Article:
Well, that was… a movie. I regret spending any time watching it, although thankfully I watched it on 2x speed so I didn’t have to suffer as long as I could have. If I wanted to watch a half-baked dramatization of a half-baked chef I would watch Top Chef or something. Not only was the movie a typical representation of bland cinematography and writing style, Julia Child is one of the least interesting chefs that has ever become famous. She was a decent TV personality and managed to entertain an American audience, but she developed her cooking style through imitation of French cooking, which is counterproductive. Of course it is important to learn the technical skills that French cuisine requires, but attempting to replicate a cooking style is never the way to go. An American will never be better at cooking French food than a French chef of the same caliber. The American can become passable, decent, even good, but this requires extensive work with the knowledge that you will never surpass them. It is a much better investment of a cook’s time to learn techniques and apply them to foods of one’s own cultural background, so that you gain a basis for cooking. With this basis and feeling for the techniques and ingredients, you can begin to develop your own style and ingenuity that is the marker of a good cook – maybe even eventually a great chef. Child’s emphasis on the “frenchness” of her cooking leads to discouraged cooks and countless imitators of a cuisine full of history and culture.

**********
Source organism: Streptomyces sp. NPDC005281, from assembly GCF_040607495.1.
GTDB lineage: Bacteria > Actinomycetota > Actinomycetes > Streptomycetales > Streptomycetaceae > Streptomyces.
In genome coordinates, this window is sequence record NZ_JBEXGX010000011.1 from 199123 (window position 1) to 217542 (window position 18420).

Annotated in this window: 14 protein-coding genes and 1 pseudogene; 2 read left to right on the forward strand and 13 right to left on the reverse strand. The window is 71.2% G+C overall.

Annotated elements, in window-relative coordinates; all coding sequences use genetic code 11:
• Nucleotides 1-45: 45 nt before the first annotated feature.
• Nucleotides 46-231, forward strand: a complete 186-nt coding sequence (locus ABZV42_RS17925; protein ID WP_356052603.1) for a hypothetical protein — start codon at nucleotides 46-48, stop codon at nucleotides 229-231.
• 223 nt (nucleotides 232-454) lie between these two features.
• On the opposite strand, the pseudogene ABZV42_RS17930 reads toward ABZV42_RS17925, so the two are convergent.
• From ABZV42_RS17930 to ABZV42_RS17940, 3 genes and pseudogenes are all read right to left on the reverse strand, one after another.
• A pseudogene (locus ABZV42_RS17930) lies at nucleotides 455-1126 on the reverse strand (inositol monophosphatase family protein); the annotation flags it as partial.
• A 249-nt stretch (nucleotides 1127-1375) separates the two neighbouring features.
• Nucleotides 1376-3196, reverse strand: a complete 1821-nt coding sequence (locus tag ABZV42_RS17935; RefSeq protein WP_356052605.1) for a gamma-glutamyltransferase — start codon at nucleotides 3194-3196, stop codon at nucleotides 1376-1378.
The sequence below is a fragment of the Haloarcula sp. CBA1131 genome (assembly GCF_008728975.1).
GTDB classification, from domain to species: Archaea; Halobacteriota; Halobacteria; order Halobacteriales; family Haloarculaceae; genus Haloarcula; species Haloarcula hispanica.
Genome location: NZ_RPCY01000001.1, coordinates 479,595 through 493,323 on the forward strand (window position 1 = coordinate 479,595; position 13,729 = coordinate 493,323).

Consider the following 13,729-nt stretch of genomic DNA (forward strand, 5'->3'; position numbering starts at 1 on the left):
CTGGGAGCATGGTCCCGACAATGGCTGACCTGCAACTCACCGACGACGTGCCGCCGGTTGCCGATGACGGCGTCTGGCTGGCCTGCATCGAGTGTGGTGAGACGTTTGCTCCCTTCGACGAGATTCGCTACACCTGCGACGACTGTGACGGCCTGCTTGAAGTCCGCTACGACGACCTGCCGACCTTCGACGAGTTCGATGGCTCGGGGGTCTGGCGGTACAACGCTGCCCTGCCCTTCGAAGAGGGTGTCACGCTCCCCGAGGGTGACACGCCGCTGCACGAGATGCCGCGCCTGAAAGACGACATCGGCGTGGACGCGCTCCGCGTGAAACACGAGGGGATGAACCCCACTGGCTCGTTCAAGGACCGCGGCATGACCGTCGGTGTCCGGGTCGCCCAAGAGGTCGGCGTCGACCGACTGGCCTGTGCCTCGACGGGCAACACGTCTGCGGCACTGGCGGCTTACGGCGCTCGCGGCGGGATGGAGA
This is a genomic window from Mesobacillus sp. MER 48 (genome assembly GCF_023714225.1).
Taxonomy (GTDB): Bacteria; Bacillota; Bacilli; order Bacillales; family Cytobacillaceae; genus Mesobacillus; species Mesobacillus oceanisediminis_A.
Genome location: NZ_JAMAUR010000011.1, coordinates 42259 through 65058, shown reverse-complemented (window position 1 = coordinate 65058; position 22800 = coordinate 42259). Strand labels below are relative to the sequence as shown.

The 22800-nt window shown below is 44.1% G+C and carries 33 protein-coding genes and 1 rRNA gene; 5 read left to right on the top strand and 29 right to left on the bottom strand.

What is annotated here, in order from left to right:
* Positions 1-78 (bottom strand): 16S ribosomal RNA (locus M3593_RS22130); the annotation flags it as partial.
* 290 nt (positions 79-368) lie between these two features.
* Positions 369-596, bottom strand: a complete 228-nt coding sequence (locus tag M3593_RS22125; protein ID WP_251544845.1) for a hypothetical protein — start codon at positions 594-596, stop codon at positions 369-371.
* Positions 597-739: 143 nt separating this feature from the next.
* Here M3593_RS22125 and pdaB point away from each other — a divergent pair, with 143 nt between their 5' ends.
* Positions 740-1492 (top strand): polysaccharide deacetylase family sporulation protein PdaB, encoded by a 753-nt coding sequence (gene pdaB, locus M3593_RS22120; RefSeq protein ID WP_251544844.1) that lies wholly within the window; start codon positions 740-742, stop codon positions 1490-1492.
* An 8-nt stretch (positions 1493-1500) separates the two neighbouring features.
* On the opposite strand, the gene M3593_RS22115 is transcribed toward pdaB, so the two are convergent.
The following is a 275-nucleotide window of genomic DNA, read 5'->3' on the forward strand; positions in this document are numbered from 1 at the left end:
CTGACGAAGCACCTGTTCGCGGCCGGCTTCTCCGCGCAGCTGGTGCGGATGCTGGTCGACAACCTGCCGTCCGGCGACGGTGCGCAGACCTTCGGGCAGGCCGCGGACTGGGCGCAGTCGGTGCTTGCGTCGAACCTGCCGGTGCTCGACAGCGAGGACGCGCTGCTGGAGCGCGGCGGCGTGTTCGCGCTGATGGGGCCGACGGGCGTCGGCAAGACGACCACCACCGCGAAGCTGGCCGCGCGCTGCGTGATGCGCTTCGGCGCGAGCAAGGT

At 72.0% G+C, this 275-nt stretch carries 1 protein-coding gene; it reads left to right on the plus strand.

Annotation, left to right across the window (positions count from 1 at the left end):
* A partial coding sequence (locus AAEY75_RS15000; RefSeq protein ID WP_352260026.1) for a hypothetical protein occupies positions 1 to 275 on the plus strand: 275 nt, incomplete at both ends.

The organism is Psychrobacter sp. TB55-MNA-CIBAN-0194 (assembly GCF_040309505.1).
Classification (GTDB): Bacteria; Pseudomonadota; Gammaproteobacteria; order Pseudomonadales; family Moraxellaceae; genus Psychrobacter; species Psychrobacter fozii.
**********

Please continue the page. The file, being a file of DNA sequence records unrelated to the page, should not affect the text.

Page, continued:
Okay. Rant over. Other than those few things, I think that the movie was fine. One thread that I found between this movie and the previous shows that we’ve watched is the theme that cooking can “save” a person. In Cooked, Pollan is trying to encourage cooking so that our health and culture can be preserved – saved. In Chef’s Table, each of the individual chefs was saved by food in their own way. Cooking gave them a purpose and a craft that they can master, as well as a goal that they can strive for – much like it did for Julie in this movie.